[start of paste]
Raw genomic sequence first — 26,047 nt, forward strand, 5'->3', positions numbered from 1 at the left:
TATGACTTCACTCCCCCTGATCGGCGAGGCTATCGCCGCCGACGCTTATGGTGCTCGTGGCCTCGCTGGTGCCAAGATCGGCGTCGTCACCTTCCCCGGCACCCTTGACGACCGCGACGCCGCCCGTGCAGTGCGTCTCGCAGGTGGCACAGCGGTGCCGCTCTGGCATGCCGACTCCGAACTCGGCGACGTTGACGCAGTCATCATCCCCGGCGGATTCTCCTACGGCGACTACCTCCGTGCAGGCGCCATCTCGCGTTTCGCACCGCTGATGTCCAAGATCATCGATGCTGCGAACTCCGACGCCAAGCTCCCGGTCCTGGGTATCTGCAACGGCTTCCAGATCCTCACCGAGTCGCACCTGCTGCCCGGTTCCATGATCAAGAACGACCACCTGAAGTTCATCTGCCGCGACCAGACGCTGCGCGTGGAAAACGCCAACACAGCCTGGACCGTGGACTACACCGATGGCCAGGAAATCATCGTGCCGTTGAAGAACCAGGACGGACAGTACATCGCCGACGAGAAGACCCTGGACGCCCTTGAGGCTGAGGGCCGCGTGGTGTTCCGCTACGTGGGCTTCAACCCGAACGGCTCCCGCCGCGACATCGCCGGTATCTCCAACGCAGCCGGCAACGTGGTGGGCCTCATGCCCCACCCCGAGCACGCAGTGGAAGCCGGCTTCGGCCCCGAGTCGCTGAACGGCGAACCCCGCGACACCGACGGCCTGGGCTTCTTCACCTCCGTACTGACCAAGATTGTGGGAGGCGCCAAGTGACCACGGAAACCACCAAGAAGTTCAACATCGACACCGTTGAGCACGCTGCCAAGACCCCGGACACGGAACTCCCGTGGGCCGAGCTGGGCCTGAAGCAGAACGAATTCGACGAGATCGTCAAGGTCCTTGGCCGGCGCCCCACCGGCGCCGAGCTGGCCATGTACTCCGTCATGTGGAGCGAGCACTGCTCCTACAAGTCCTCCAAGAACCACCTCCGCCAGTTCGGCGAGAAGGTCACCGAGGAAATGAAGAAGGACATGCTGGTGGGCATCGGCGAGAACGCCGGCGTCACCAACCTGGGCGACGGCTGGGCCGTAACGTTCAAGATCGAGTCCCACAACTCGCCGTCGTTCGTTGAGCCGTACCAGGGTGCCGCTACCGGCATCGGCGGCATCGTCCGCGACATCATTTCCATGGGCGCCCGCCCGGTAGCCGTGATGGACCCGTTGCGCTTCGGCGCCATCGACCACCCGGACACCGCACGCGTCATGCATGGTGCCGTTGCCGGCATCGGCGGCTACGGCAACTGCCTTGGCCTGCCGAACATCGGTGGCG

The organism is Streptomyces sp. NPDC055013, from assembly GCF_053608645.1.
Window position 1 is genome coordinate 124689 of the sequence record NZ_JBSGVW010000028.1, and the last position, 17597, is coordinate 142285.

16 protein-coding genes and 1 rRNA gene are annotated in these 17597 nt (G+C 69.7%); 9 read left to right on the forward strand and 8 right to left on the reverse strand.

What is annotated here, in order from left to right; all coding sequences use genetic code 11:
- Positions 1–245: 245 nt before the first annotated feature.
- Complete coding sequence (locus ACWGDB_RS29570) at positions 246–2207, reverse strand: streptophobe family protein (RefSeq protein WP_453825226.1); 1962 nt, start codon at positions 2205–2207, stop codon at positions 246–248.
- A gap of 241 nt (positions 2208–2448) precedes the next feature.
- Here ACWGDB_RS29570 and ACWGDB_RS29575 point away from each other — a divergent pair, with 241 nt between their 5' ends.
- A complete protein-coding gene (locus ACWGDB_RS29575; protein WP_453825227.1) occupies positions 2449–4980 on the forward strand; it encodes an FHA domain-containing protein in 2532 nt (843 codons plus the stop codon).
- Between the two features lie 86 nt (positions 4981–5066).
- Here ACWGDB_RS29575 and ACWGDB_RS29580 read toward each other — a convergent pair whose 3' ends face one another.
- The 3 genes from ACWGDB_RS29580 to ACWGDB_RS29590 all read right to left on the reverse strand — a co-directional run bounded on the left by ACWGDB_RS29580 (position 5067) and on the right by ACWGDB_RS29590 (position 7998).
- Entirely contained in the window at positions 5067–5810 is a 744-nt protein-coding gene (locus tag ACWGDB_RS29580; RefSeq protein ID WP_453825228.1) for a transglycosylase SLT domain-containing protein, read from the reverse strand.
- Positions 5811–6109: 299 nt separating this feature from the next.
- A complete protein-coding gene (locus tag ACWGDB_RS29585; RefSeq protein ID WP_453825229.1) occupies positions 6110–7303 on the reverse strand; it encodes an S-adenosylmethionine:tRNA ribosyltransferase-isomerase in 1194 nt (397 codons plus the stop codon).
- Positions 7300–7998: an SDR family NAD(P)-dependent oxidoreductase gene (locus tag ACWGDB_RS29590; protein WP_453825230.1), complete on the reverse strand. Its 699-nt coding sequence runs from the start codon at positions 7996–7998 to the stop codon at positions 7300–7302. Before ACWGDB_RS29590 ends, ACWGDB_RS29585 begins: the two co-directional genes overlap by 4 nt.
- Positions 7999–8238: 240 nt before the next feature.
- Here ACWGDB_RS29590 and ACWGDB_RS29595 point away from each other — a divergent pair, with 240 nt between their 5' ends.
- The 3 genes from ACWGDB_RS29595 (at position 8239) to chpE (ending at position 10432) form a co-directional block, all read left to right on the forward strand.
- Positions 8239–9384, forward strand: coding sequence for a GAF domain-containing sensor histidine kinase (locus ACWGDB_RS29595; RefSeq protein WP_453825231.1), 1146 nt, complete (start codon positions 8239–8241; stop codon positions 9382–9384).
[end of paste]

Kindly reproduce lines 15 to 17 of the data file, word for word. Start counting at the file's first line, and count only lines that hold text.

- Entirely contained in the window at positions 5067–5810 is a 744-nt protein-coding gene (locus tag ACWGDB_RS29580; RefSeq protein ID WP_453825228.1) for a transglycosylase SLT domain-containing protein, read from the reverse strand.
- Positions 5811–6109: 299 nt separating this feature from the next.
- A complete protein-coding gene (locus tag ACWGDB_RS29585; RefSeq protein ID WP_453825229.1) occupies positions 6110–7303 on the reverse strand; it encodes an S-adenosylmethionine:tRNA ribosyltransferase-isomerase in 1194 nt (397 codons plus the stop codon).